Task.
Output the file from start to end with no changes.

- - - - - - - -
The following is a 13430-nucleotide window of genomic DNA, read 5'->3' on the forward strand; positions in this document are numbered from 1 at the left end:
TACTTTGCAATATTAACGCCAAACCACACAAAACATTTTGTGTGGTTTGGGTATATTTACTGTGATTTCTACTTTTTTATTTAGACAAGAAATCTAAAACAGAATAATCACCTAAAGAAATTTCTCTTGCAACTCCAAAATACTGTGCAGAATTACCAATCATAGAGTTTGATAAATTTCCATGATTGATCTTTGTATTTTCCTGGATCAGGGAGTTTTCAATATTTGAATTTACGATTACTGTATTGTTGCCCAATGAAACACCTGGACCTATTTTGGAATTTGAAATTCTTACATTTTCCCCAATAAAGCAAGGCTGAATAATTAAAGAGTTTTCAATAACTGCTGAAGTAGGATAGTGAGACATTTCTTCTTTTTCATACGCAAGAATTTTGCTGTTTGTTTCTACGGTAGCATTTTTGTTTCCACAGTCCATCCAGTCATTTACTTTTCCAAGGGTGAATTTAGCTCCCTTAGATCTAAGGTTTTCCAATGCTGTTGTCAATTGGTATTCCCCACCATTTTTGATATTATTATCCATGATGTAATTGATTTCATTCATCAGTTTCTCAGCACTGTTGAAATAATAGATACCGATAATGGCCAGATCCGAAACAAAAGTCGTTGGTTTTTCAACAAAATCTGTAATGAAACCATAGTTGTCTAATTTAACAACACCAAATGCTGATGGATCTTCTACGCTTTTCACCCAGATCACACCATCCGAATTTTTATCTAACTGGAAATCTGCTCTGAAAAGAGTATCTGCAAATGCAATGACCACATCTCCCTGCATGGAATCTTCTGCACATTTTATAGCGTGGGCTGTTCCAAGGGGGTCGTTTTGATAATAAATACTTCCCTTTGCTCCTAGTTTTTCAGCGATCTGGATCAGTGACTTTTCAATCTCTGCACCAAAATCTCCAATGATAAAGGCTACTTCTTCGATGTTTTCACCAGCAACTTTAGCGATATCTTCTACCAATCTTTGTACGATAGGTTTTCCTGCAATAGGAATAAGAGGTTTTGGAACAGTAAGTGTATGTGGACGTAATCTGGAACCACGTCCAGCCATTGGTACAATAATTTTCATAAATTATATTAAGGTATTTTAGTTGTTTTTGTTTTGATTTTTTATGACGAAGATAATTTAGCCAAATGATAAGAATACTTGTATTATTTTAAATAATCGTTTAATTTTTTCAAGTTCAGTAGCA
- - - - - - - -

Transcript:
The following is a 13430-nucleotide window of genomic DNA, read 5'->3' on the forward strand; positions in this document are numbered from 1 at the left end:
TACTTTGCAATATTAACGCCAAACCACACAAAACATTTTGTGTGGTTTGGGTATATTTACTGTGATTTCTACTTTTTTATTTAGACAAGAAATCTAAAACAGAATAATCACCTAAAGAAATTTCTCTTGCAACTCCAAAATACTGTGCAGAATTACCAATCATAGAGTTTGATAAATTTCCATGATTGATCTTTGTATTTTCCTGGATCAGGGAGTTTTCAATATTTGAATTTACGATTACTGTATTGTTGCCCAATGAAACACCTGGACCTATTTTGGAATTTGAAATTCTTACATTTTCCCCAATAAAGCAAGGCTGAATAATTAAAGAGTTTTCAATAACTGCTGAAGTAGGATAGTGAGACATTTCTTCTTTTTCATACGCAAGAATTTTGCTGTTTGTTTCTACGGTAGCATTTTTGTTTCCACAGTCCATCCAGTCATTTACTTTTCCAAGGGTGAATTTAGCTCCCTTAGATCTAAGGTTTTCCAATGCTGTTGTCAATTGGTATTCCCCACCATTTTTGATATTATTATCCATGATGTAATTGATTTCATTCATCAGTTTCTCAGCACTGTTGAAATAATAGATACCGATAATGGCCAGATCCGAAACAAAAGTCGTTGGTTTTTCAACAAAATCTGTAATGAAACCATAGTTGTCTAATTTAACAACACCAAATGCTGATGGATCTTCTACGCTTTTCACCCAGATCACACCATCCGAATTTTTATCTAACTGGAAATCTGCTCTGAAAAGAGTATCTGCAAATGCAATGACCACATCTCCCTGCATGGAATCTTCTGCACATTTTATAGCGTGGGCTGTTCCAAGGGGGTCGTTTTGATAATAAATACTTCCCTTTGCTCCTAGTTTTTCAGCGATCTGGATCAGTGACTTTTCAATCTCTGCACCAAAATCTCCAATGATAAAGGCTACTTCTTCGATGTTTTCACCAGCAACTTTAGCGATATCTTCTACCAATCTTTGTACGATAGGTTTTCCTGCAATAGGAATAAGAGGTTTTGGAACAGTAAGTGTATGTGGACGTAATCTGGAACCACGTCCAGCCATTGGTACAATAATTTTCATAAATTATATTAAGGTATTTTAGTTGTTTTTGTTTTGATTTTTTATGACGAAGATAATTTAGCCAAATGATAAGAATACTTGTATTATTTTAAATAATCGTTTAATTTTTTCAAGTTCAGTAGCA